Lépine said that anytime questions about sexual identity arise for the faithful, “we must go back to the basics,” namely that “every human is created in the image of God, and of course, biblically, every human being exists as a woman or as a man.”

The archbishop’s words are foreign to mainstream notions of so-called ‘gender fluidity’ where male/female difference is construed as a social construct and ultimately as a personal choice.

Lépine acknowledged that some people suffer when it comes to accepting their own sexual identity as either a male or female based on biological characteristics.

“Sometimes people have sufferings about their own desires, or about their own sense of identity, or about the fact that masculinity and femininity exists, or about the fact that you as ‘human being’ [exist] as a male or female, as a man or as a woman.”

He called the male/female binary “a reality that is part of the [human] experience,” adding that it is also “taught in the Bible.”

Lépine stressed that the Church does not leave people “looking for a meaning in their lives and their own sense of identity” to struggle on their own, but offers them many helps and aids, including a clear anthropology on the nature of the human person.

“As Christians, we have the Bible to help people. We have Jesus Christ to help people. We have faith in God to help people. So, going back, [we must be] conscious that we are made in the image of God. And our own sexuality — what is the meaning of being a man or woman — is related to our vocation to love. And, every human being as such, made in the image of God — being a man or woman — is called to love.”

“So, how [are we] to help [such] people? You can talk about things theoretically, which is one thing. But also, we have to be conscious of people who live through situations where they're looking for their own identity and we need, I think, the Bible and faith to help them.”

Fluid notions of gender have been criticized by Pope Francis on at least three occasions, and prior to this, by Pope Benedict XVI.

“Gender theory is an error of the human mind that leads to so much confusion," Pope Francis told young people during his voyage to Naples, Italy last March.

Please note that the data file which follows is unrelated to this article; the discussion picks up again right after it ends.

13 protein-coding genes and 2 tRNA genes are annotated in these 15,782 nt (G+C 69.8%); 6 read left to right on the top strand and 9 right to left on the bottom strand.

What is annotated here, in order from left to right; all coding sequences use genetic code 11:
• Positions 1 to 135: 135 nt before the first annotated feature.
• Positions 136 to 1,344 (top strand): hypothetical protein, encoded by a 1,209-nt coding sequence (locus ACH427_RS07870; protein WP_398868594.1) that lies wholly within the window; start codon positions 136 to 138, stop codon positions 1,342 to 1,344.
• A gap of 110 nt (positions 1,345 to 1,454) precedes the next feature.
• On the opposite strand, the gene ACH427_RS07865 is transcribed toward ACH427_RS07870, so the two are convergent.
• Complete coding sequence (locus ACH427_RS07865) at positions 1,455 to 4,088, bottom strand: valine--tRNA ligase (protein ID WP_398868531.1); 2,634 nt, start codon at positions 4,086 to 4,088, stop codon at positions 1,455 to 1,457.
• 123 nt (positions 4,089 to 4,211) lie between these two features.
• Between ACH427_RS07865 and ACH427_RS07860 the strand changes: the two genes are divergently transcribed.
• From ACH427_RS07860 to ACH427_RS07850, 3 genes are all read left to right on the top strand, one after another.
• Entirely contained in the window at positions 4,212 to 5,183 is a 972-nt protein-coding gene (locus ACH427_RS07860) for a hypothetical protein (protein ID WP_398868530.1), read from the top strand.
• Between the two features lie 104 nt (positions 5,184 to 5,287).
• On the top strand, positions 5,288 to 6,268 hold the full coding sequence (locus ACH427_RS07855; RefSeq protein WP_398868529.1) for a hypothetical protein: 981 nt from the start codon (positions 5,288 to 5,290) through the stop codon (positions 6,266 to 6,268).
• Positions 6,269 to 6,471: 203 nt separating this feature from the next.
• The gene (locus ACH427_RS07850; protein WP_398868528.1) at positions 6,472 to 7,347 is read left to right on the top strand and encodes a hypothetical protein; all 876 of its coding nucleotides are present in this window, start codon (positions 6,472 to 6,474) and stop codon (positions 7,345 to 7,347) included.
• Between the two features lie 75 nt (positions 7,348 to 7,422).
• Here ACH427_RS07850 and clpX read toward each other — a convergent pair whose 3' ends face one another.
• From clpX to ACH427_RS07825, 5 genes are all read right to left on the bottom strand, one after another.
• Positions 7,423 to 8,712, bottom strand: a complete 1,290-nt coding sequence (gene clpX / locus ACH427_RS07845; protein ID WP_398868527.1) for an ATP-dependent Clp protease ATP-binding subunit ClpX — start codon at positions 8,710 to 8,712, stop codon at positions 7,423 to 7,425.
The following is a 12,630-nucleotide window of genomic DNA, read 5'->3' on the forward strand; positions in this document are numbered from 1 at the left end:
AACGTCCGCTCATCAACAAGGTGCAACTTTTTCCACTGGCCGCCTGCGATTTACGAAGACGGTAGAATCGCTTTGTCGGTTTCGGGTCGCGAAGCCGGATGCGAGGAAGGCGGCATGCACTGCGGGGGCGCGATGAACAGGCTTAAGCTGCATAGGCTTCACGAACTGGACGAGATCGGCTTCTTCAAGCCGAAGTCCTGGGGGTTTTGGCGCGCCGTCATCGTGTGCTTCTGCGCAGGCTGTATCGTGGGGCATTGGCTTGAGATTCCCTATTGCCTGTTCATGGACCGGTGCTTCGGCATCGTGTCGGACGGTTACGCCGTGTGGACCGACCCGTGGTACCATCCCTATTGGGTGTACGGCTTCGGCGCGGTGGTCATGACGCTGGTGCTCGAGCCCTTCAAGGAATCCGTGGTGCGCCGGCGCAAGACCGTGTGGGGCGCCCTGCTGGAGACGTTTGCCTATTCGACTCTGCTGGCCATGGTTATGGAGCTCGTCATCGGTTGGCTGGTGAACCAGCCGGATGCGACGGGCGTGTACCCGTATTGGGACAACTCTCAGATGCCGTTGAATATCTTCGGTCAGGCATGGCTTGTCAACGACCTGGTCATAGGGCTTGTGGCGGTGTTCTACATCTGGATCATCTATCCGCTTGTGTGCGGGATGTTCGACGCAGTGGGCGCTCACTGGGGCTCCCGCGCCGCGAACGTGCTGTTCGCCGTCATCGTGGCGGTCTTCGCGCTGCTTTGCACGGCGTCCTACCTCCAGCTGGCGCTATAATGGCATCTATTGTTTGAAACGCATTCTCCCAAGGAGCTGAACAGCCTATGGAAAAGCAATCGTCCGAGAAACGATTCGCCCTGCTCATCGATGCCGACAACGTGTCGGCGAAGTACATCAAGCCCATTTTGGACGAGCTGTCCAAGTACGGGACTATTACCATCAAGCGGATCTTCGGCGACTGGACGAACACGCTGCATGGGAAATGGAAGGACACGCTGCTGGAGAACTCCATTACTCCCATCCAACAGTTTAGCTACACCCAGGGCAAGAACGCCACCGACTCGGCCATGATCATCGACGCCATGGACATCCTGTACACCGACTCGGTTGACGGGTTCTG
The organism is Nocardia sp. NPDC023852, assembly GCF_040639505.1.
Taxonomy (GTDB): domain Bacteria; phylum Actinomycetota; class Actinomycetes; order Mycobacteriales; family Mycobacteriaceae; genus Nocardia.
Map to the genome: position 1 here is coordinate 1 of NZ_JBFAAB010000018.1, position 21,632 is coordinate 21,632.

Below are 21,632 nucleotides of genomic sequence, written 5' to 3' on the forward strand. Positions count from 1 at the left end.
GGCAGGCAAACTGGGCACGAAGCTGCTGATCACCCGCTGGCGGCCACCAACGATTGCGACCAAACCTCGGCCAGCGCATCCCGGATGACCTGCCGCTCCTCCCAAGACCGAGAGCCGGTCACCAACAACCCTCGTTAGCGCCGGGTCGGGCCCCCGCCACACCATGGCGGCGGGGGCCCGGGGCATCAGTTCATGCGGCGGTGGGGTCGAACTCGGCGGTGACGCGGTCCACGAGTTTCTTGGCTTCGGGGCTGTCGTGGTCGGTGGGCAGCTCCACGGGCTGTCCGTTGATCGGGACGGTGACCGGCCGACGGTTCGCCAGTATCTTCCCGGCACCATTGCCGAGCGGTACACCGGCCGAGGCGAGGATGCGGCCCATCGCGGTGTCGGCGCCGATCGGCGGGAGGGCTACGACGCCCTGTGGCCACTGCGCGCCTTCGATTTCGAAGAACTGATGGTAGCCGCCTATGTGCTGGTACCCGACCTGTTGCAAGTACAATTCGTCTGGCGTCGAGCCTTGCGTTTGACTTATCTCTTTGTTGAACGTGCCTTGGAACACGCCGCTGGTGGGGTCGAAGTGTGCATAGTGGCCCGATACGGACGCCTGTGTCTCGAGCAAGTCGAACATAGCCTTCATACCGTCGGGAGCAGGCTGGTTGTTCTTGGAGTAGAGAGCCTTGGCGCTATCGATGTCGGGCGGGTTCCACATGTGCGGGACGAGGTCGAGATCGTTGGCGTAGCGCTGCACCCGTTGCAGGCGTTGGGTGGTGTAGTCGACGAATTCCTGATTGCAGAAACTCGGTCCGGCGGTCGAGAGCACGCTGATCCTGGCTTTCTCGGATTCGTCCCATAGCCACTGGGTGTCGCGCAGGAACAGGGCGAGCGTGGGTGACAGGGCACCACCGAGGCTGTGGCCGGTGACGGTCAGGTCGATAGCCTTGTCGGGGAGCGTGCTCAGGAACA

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In his 2012 Christmas greeting, Pope Benedict condemned gender theory as a “profound falsehood” since it denies the male and female sex as a “given element of nature.” According to Benedict, instead of acknowledging that God created people male and female, gender theory posits the existence of sexual social constructions that people can decide to conform to or not.

“The profound falsehood of this theory and of the anthropological revolution contained within it is obvious. People dispute the idea that they have a nature, given by their bodily identity, that serves as a defining element of the human being. They deny their nature and decide that it is not something previously given to them, but that they make it for themselves.”

“When the freedom to be creative becomes the freedom to create oneself, then necessarily the Maker himself is denied and ultimately man too is stripped of his dignity as a creature of God, as the image of God at the core of his being,” Benedict concluded. “The defence of the family is about man himself. And it becomes clear that when God is denied, human dignity also disappears,” he said.

Earlier in the interview, Lépine spoke about the need to “promote relentlessly life and respect for life” in the face of the country’s top court setting the legal stage for allowing doctors to end the lives of their patients under the pretext of compassion and mercy.

“You don't take care of someone when you suppress the life of someone, because you're not solving a problem. You're suppressing the person. It doesn't work,” he said.

Referring to the upcoming federal election this fall, the archbishop called “life and the right-to-life and dignity of the person” an “important subject, because it's the most basic thing in society.”